Frank van der Sant, Chief Commercial Officer (CCO) of APCOA knows that operators of airport parking facilities face a series of very unique challenges. A future-oriented approach to car park management means that they can master these challenges.
Why do airports, in particular, need active parking facility management?
Professional traffic and parking management always plays a crucial role at heavily frequented locations – including airports. This is especially true when we consider the parking experience from our customers’ perspective. Passengers flying with budget airlines often have to pay more for their parking than they do for their flights. It is therefore clear that the parking experience we provide needs to offer our customers the highest standards of convenience and speed. Parking management has to benefit passengers as much as it does the airport’s operator.
What do airport operators want?
Parking is one of an airport’s major sources of non-aviation revenue and generates a reliable income stream. It is crucial that we are able to offer convenient parking, together with major environmental benefits. After all, an airport’s on-site parking facilities have to compete with unregulated parking outside the airport’s grounds. In addition, the environmental targets set by politicians mean that more and more air passengers are encouraged to travel to airports on public transport.
How can airport operators counter this political pressure?
They can show that they are taking environmental issues seriously and proactively develop solutions to reduce CO2 emissions. For instance, we have introduced an RFID-based registration system at Arlanda-Airport in Stockholm, which monitors real-time CO2 emissions from every vehicle in the taxi lane. Taxis that emit less CO2 are given priority in the taxi queue. This approach means that CO2 emissions determine how quickly a taxi is ready to accept new passengers. This is a powerful incentive and encourages taxi operators to switch to lower-emission vehicles. The proportion of environmentally-friendly taxis at Arlanda-Airport rose from 16 percent in 2009 to 84 percent in 2014.
Are there any other major issues at airports?
Yes, many airports were designed and built at a time when current and future mobility trends, such as eMobility and self-driving vehicles, were not even pipe dreams. As a result, the infrastructure we will need to manage traffic and parking in future is often lacking. We will need drop-off zones for self-driving cars, where passengers can take their time to enter and exit vehicles with their luggage without blocking roads for other traffic. This is not possible in existing airport access roads. However, there are often limits to what can be achieved by adapting existing infrastructure – especially as airports don’t want any disruption to their regular service.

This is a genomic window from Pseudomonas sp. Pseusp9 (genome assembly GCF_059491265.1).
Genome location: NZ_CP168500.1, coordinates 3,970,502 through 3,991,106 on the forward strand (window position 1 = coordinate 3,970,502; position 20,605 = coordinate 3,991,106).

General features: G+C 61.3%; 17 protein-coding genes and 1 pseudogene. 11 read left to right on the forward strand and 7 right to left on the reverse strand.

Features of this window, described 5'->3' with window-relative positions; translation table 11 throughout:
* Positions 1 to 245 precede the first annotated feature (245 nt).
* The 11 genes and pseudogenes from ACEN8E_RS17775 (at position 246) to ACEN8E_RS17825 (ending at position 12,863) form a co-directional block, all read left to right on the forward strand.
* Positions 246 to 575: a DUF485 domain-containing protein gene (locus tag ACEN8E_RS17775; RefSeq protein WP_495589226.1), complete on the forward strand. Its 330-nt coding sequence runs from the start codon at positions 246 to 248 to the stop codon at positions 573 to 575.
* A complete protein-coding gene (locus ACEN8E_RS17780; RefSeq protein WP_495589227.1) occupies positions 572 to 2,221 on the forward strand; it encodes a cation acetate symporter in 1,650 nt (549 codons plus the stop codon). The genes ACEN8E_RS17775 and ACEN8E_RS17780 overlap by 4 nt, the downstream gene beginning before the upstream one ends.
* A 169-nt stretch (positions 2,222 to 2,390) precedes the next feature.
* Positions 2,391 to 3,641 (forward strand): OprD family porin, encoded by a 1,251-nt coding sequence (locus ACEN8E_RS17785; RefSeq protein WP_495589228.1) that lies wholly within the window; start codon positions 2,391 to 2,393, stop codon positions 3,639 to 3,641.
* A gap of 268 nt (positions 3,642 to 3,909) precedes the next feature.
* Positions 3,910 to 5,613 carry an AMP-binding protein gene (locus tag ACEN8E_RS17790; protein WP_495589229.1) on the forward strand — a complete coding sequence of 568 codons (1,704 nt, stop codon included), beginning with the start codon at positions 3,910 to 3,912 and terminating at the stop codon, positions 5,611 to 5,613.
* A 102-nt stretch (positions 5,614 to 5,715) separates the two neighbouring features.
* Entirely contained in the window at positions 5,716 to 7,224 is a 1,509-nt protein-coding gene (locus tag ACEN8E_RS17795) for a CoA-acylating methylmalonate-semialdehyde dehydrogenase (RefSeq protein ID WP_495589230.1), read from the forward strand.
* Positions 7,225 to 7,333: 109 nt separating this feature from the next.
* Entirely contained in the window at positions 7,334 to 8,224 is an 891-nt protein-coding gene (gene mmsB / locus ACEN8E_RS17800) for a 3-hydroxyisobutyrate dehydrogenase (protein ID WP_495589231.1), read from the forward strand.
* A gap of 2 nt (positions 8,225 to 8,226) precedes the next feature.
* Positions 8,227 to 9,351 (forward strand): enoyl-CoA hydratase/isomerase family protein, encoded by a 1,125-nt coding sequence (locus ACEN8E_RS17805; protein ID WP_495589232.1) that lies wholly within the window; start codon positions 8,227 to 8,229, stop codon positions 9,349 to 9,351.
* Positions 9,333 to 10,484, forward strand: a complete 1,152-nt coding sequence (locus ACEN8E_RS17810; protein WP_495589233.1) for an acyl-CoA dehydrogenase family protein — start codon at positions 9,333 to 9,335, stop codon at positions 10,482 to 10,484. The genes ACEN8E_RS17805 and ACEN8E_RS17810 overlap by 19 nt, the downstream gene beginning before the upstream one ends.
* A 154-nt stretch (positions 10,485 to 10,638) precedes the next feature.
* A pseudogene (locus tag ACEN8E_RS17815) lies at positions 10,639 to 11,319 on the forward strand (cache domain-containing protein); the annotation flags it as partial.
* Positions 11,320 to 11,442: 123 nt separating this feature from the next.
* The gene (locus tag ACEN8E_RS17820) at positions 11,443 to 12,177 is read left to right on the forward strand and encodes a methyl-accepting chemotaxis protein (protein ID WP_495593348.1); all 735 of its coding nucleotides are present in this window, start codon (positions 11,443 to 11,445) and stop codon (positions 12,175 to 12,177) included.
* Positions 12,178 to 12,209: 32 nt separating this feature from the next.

Do you have a ready-made solution?
The advent and adoption of self-driving vehicles creates a number of challenges for parking facility operators, but it also presents a host of exciting opportunities. We have developed considerable expertise in converting ground floor areas of parking facilities into drop-off zones and manage traffic flow in these areas.
About APCOA PARKING Group
APCOA PARKING Group is the leading full-service parking management company in Europe. The company has over 45 years of experience and expertise in 13 European countries and an extensive portfolio of clients. Amongst them, more than 30 European airports have entrusted APCOA with the management of their parking facilities.
The Group manages about 1.4 million individual parking spaces. In doing so, APCOA uses its international experience to deliver future-oriented and innovative mobility services to customers and property owners at over 9,000 locations. The company's 4,600 employees contribute their know-how and local expertise to deliver excellent services to customers and business clients. The Group's headquarters and German office are located in Stuttgart, Germany. www.apcoa.com.